A prominent Silicon Valley investor is upset about Dropbox.
Here’s what’s bugging him.
In 2011, Dropbox raised $US250 million.
Everyone reported that Dropbox raised this amount at a $US4 billion valuation.
But according this investor, Dropbox actually raised that $US250 million at a much lower valuation.
He says that actually, Dropbox sold some “preferred” at a $US4 billion valuation and some “common” stock at a valuation closer to $US1 billion.
So, according to this investor, it is inaccurate to say Dropbox is worth $US4 billion.
This investor does not know any this information first hand. He’s not a Dropbox investor, and he only heard about some of these valuation figures by chatting with people who are.
Still, I believe him.
The reason I believe him is that pretty much all startups sell preferred stock to investors at a higher valuation than their common stock.
Preferred stock is more expensive because it comes with special rights and privileges. The main one is that, in the event of a sale, preferred stockholders get their money first.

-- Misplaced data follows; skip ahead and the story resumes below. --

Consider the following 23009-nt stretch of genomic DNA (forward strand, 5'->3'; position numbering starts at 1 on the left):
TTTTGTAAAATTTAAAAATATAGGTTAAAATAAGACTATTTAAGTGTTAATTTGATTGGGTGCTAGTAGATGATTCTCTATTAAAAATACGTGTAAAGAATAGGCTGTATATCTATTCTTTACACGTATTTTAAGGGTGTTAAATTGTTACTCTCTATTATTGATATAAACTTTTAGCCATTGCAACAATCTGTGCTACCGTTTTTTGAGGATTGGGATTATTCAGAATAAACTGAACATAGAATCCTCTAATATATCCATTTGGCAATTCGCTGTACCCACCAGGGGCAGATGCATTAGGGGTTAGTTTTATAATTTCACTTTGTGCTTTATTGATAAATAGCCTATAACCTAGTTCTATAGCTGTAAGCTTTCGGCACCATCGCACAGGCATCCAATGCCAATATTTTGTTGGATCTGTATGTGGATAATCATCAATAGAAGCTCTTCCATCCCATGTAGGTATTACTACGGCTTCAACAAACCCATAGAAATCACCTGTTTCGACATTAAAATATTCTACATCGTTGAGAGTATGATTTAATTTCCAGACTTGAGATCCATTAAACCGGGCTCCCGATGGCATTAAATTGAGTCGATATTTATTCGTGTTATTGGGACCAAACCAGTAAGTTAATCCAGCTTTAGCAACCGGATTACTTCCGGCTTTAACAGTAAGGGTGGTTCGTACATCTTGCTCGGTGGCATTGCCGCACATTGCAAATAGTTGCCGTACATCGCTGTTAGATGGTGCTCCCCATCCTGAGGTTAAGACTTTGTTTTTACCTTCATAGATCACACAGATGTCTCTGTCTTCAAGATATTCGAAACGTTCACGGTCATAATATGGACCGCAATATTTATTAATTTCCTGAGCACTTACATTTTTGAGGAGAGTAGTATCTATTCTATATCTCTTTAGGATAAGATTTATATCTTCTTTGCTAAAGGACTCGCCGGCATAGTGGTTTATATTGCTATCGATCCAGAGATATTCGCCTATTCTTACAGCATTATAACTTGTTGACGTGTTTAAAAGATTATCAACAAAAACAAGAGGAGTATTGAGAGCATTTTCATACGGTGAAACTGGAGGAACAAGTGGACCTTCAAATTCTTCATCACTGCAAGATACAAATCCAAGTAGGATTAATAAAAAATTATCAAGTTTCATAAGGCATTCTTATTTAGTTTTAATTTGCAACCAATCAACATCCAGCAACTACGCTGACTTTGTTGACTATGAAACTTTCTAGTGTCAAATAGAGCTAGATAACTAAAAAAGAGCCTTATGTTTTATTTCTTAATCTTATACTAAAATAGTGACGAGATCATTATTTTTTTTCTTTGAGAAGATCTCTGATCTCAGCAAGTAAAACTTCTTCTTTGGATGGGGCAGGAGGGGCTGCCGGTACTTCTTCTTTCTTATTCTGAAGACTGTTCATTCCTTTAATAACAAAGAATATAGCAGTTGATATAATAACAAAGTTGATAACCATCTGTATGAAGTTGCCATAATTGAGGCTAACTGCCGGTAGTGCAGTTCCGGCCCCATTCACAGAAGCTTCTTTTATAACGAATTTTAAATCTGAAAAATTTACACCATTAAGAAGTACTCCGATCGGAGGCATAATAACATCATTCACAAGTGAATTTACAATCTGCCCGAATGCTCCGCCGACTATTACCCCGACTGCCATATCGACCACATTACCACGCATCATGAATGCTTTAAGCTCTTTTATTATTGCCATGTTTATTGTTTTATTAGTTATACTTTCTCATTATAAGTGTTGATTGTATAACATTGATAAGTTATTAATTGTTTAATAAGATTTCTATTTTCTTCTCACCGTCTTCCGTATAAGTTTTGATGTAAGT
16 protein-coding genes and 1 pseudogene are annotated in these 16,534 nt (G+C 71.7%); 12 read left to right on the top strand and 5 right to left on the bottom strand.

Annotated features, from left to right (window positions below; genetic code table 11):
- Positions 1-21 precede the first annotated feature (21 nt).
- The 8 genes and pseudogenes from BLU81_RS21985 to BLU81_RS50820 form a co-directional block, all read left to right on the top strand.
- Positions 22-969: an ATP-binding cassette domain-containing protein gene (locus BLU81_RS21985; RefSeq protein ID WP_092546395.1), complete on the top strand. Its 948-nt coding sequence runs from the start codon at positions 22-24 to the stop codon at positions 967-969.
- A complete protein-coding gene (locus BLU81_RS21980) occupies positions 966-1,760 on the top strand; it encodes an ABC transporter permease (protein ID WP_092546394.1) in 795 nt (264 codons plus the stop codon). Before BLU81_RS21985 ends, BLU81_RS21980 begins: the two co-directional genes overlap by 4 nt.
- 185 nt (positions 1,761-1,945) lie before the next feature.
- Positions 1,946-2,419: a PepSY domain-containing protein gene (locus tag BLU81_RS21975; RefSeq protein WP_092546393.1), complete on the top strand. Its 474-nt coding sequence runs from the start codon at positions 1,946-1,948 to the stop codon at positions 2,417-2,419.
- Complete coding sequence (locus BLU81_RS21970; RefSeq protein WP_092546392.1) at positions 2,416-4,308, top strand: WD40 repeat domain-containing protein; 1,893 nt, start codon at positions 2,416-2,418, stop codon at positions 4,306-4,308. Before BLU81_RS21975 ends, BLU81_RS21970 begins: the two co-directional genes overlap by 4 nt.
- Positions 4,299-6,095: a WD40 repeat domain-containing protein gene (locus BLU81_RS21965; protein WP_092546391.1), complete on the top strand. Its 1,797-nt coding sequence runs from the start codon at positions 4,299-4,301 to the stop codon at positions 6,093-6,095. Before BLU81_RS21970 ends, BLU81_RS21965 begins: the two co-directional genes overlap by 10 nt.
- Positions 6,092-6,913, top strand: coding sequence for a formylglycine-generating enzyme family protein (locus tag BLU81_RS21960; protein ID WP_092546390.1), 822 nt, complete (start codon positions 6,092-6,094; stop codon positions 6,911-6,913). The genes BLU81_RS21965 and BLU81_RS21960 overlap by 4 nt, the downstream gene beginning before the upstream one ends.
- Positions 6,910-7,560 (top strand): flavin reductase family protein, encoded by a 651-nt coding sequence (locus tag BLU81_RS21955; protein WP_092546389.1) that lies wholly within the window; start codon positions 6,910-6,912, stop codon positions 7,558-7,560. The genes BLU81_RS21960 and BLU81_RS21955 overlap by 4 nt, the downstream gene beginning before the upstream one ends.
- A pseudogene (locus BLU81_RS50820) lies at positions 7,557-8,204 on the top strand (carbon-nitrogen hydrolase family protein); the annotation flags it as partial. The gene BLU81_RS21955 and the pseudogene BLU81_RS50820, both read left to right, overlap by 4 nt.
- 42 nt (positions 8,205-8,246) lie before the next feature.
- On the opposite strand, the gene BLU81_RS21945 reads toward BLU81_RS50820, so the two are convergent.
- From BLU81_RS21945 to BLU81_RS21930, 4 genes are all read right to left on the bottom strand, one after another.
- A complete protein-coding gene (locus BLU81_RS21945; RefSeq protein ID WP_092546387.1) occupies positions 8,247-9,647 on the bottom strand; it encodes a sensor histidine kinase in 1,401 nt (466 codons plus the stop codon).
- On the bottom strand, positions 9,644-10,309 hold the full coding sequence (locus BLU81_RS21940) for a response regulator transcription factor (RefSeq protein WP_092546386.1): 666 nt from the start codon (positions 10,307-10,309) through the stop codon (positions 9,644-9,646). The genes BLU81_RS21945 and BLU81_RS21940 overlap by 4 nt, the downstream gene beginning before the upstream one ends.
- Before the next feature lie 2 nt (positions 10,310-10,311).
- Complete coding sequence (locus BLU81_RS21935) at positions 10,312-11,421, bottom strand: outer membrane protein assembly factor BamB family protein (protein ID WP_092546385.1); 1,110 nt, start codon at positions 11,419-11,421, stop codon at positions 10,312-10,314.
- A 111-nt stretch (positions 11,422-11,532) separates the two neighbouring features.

Meanwhile, those of us in the press love big, sexy numbers, so we typically report the valuation of the preferred stock.
Add it all up and the answer is: yes, Dropbox is probably not worth as much as you thought.
Then again, the same could be said for all the other “billion dollar” late stage startups out there: Airbnb, Uber, and Box.
There is nothing dubious about this state of affairs — so long as companies like Dropbox are honest with their employees about how much their stock, which is common stock, is actually worth.
We’ve seen no evidence that Dropbox or any other startups are being dishonest.
Which is good.
Because if startups were being dishonest with employees or potential employees, they’d be setting themselves up for all kinds of nasty fraud lawsuits by employees and maybe even an investigating from the IRS.